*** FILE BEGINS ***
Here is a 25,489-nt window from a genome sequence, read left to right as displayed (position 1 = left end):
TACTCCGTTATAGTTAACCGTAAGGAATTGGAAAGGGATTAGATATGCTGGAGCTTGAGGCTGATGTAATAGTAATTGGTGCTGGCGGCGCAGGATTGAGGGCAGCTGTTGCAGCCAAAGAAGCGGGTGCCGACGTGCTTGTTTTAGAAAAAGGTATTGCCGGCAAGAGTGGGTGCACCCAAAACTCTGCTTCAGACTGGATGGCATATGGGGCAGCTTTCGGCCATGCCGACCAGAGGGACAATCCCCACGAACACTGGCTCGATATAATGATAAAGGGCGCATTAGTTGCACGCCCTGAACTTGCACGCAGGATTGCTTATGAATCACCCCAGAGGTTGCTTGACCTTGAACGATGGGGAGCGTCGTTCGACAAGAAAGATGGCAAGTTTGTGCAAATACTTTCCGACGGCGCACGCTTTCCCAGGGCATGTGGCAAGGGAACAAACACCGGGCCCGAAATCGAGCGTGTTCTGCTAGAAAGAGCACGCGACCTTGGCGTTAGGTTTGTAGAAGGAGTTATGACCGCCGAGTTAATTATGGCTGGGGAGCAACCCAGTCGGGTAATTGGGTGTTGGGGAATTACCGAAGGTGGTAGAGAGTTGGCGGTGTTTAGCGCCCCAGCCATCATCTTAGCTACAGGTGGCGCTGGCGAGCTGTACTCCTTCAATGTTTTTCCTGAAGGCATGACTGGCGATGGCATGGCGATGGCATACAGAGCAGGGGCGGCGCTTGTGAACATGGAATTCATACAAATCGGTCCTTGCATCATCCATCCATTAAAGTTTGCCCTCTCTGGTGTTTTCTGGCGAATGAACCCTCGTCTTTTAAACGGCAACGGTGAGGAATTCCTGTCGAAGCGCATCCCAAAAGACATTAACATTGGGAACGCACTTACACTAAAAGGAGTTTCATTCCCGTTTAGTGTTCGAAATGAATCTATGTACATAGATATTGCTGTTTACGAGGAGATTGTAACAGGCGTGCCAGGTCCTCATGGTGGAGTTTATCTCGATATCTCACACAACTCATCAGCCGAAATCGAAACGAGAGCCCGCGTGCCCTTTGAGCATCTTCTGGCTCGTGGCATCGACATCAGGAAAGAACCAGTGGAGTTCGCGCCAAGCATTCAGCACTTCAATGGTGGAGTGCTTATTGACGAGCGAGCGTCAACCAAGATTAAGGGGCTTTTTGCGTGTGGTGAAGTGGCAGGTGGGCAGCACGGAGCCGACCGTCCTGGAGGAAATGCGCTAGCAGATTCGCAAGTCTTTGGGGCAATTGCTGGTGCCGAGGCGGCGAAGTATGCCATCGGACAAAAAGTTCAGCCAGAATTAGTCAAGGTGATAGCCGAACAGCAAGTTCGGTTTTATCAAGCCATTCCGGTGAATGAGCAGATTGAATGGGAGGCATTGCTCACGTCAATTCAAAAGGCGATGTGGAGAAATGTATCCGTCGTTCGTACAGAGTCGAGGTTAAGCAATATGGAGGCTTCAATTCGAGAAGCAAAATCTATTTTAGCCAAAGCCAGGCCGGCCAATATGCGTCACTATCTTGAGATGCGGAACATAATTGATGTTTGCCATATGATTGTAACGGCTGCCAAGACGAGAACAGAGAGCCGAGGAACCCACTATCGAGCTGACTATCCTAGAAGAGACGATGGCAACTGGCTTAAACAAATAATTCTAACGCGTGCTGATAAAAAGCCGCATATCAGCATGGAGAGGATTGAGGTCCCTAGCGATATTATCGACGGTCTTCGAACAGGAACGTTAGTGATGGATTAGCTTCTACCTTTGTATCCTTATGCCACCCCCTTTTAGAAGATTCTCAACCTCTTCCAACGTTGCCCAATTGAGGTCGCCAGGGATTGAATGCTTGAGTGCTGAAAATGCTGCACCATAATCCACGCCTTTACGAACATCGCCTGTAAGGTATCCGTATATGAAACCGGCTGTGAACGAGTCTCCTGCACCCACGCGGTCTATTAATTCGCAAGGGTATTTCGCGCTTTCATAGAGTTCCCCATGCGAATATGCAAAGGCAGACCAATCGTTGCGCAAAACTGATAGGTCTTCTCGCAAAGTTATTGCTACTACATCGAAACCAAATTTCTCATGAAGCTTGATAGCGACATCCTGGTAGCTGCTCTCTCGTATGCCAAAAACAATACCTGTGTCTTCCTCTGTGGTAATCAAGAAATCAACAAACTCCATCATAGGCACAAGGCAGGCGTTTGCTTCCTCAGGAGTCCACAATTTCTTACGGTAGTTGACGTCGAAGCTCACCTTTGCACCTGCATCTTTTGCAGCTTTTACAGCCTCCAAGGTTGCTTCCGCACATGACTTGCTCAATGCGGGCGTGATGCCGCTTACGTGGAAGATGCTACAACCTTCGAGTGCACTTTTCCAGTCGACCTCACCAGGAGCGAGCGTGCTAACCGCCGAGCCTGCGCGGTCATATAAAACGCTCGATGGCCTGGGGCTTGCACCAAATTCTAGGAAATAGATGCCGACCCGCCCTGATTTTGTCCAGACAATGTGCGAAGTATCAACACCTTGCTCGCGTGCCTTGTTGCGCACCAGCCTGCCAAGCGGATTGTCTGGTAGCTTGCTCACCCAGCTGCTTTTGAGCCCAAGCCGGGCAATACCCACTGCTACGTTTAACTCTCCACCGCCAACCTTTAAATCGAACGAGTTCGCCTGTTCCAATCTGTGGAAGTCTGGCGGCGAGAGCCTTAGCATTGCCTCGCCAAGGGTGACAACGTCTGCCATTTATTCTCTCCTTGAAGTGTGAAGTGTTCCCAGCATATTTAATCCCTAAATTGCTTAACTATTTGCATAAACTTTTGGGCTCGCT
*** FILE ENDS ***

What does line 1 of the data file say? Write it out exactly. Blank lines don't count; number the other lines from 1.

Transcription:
Here is a 25,489-nt window from a genome sequence, read left to right as displayed (position 1 = left end):